Monday, July 19, 2010

Tea newsletters old and new

Recently I came across a few sample copies of some old tea newsletters. To be honest, I don't remember how or why I acquired the oldest ones, but they were so fun to revisit I thought they might be worth mentioning here. The oldest one is the Mary Mac's TeaTimes Newsletter from October/November 1994 (Volume 3, Number 5). Apparently each issue featured a themed tea, and this issue's was a "London Hotel Lobby Tea," recipes and photos of which appear inside. Editor Karen Giordano reported on a tea tour to England, which included a sighting of the Queen! There was also an interesting article about James Sadler and Sons teapots. This 16-page newsletter is printed on white paper with black and white photos inside, and spot color on the front and back.

My copy of Tea Talk: A Newsletter on the Pleasures of Tea is the Fall 1995 issue (Volume 7, Number 3). The elegant cover photo was taken in the Palm Court of London's Waldorf Hotel. This quarterly newsletter was edited by Diana Rosen, whose name I recognized as an author of several tea books. There were articles on tea-themed postcards, a green tea ceremony, brief reviews of several tea places across the U.S., recipes and several other fun features. An article on teapots mentioned that the author, Tina Carter, had formerly edited and published a newsletter called "Hot Tea" just for teapot collectors! This 24-page newsletter was printed on white paper with black and white photos throughout, and spot color on the front and back.

My issue of The TeaTime Gazette: The Newsletter for English Tea Lovers was the Fall 1999 issue (Volume 5, Issue 1), and the editor was Linda Ashley Leamer. There are articles on breakfast teas, green tea, rubber stamping tea invitations, a visit to the potteries at Stoke-on-Trent, several tearoom reviews, recipes, a review of teacup infusers and more. This newsletter also had lots of personal photos included, which I'll bet readers loved! This 24-page newsletter was printed on peach colored paper, but I also have another issue, from Winter 2003, which was on ivory paper, so I wonder if they tried to use a different color each time.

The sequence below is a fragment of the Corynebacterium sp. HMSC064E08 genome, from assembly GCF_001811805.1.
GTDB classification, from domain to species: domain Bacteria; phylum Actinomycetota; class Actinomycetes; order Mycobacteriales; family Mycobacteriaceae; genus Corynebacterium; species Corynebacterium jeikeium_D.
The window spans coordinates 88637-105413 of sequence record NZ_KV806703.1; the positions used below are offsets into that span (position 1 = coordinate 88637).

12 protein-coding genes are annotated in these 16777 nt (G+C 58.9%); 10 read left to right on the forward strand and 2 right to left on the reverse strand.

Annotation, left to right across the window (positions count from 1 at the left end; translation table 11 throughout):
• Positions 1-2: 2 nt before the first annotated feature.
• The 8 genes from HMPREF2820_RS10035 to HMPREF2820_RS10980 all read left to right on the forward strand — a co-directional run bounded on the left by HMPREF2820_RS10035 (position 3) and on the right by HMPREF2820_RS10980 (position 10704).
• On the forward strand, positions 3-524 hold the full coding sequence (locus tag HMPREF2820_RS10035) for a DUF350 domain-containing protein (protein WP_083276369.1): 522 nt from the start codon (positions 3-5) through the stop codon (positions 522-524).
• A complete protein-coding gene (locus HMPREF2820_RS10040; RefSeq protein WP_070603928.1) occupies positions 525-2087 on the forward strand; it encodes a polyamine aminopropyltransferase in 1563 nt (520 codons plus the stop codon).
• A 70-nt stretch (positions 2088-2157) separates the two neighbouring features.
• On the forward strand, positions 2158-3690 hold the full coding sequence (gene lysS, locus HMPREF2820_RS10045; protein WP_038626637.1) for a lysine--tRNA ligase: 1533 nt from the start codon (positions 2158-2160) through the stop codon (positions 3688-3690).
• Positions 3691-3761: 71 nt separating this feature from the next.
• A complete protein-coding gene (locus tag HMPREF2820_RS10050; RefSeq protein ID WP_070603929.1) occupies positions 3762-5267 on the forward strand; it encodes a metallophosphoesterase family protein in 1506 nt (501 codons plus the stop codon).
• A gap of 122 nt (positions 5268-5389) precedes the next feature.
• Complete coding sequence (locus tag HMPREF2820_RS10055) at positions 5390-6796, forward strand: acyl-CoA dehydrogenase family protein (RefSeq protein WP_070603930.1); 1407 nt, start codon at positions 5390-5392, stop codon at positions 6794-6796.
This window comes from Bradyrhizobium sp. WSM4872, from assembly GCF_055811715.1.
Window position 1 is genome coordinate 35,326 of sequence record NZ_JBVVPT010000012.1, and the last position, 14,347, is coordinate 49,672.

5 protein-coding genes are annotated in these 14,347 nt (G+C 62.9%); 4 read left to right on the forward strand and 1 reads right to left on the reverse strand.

Although I can't find that any of those newsletters is still being published today, another newsletter, The Tea House Times, is still going strong! This is their May/June 2007 issue, which includes a reader essay, book reviews, a few recipes, an events listing and more. This 16-page newsletter is printed on glossy paper and has color illustrations and photographs throughout. I got this sample issue at the World Tea Expo several years ago, and I like their idea of offering the newsletter to tearoom and B&B owners at a discount so they can provide it for their customers.

Do any of you subscribe to a tea newsletter, one I've mentioned here or perhaps one I've not yet heard of?


  1. I like these newsletters! I don't know how you find your subjects, but I sure am glad that you do. Always interesting - and enjoyable to read.
    Question: is the Mary Mac Tea Room the one in Atlanta?
    You probably saw the article in one of Paula Deene's magazines, a feature on Atlanta's Mary Mac Tea Room AND a feature on Mary Mac's daughter, now at Serenbe in North Coweta. It was very interesting.
    Have a great day, Joanie

  2. hi Angela! Yet another interesting topic you have come up with!!! Thank you for the review of these newsletters. I will let you know if I run across any others.

  3. I saw a cookbook (new) for Mary Mac's Tea Room in one of my is a restaurant that is very old- maybe in Georgia??? Not sure.

  4. I have a bunch of old and new Tea Newsletters. I enjoy re-reading them as though I've never seen them before! Great subject for a blog post!

  5. I get The Tea House Times. Some of the others no long publish. I just came across a Mary Mac issue in my pile of magazines and was reading it a couple days ago.

  6. There's a lot of two tea newsletters (Jewel Tea Newsletter from 1939 and Hall China Newsletter from 1995) on eBay as a BIN #230491860659 (as of 6/20). This looks like an interesting category of tea collectible - thanks for the info. It'd be great to find some from the 1900-1930 period if anyone hears of any.


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